What’s in the required statement?

The required statement notifies consumers that major failures in services entitle the customer to cancel their service contract and to seek a refund for the unused portion or to compensation for reduced value. Major failures in connection with services include where the services are substantially unfit for their purpose, or do not produce the promised result. 

In addition, the consumer must be notified of their right to be compensated for loss that may flow on from the defective services. The text also must advise consumers of their rights in respect of failures that are ‘not major’.

In short, if the prescribed wording is not included in an express warranty document, it will be unlawful to sell the goods (and now) and/or services.

Prescribed wording

The Competition and Consumer Amendment (Australian Consumer Law Review) Regulations 2018 dictate the new and additional mandatory wording.

For the supply of services, the prescribed text for a warranty against defects is:

Our services come with guarantees that cannot be excluded under the Australian Consumer Law. For major failures with the service, you are entitled:

  • to cancel your service contract with us; and
  • to a refund for the unused portion, or to compensation for its reduced value.

You are also entitled to be compensated for any other reasonably foreseeable loss or damage.

If the failure does not amount to a major failure you are entitled to have problems with the service rectified in a reasonable time and, if this is not done, to cancel your contract and obtain a refund for the unused portion of the contract.

Similar (but modified) wording is required where services and goods are supplied together.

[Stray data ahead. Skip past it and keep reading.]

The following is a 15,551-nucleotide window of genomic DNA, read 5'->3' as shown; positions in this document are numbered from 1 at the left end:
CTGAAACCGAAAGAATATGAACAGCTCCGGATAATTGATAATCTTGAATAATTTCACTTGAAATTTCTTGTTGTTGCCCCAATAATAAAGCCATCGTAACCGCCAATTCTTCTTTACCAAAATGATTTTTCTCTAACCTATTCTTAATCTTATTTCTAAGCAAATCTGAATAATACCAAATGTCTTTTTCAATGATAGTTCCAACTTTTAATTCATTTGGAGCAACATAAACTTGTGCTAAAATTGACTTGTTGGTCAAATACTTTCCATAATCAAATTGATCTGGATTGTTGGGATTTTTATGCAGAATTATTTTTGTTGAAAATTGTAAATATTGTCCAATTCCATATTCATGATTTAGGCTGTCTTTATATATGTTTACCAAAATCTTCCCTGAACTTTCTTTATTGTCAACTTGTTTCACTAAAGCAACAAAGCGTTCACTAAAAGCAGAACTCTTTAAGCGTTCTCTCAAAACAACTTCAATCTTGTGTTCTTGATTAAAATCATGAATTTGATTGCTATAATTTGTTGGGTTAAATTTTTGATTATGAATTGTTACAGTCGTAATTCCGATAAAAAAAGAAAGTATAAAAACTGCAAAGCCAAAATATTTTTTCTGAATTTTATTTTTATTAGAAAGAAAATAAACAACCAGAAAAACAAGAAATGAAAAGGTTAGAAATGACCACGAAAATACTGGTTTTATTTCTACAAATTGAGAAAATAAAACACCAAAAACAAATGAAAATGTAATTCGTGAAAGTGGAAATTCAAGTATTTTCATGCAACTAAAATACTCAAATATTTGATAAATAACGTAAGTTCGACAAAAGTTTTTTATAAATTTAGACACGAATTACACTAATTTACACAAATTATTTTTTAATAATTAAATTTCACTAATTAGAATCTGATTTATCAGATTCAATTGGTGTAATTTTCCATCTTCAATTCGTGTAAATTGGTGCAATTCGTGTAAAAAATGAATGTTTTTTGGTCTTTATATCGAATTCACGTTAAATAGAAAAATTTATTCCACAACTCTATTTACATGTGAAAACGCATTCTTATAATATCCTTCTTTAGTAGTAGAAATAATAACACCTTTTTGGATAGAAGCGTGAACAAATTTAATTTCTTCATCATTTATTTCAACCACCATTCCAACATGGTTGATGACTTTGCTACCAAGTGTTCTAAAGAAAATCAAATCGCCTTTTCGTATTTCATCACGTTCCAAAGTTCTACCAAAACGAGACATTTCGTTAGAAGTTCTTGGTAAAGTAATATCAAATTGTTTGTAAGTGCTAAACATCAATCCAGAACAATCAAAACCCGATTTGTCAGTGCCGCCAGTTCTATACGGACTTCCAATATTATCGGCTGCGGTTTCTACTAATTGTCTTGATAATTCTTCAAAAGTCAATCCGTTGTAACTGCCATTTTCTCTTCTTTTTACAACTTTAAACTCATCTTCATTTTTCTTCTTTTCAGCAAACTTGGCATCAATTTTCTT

Businesses have until 9 June 2019 to comply with the new warranty laws, otherwise they can be hit with financial penalties of up to $50,000 for non-compliance with the warranty requirements. Additionally, making misrepresentations in respect of warranties against defects may also fall foul of other sections of the Australian Consumer Law, such as the prohibitions against the making of misleading or deceptive representations.

Businesses should be aware that the financial penalties for non-compliance with provisions of the Australian Consumer Law were recently increased and are now quite severe (including financial penalties of up to $10 million, compared with the former maximum penalty of $1.1 million).

What you need to do now

To avoid financial penalties, businesses should immediately review and change any service warranty documentation — remembering to allow lead time involved in preparing, printing and issuing compliant documentation.

More information

For more information or advice on compliance with the new warranty provisions, or the Australian Consumer Law in general, please contact Daniel Kovacs, or Principal Lawyer, on (03) 8600 8859 or dkovacs@kcllaw.com.au.


Learn more about the author Daniel Kovacs.

Note: This update is a guide only and is not intended to constitute legal advice.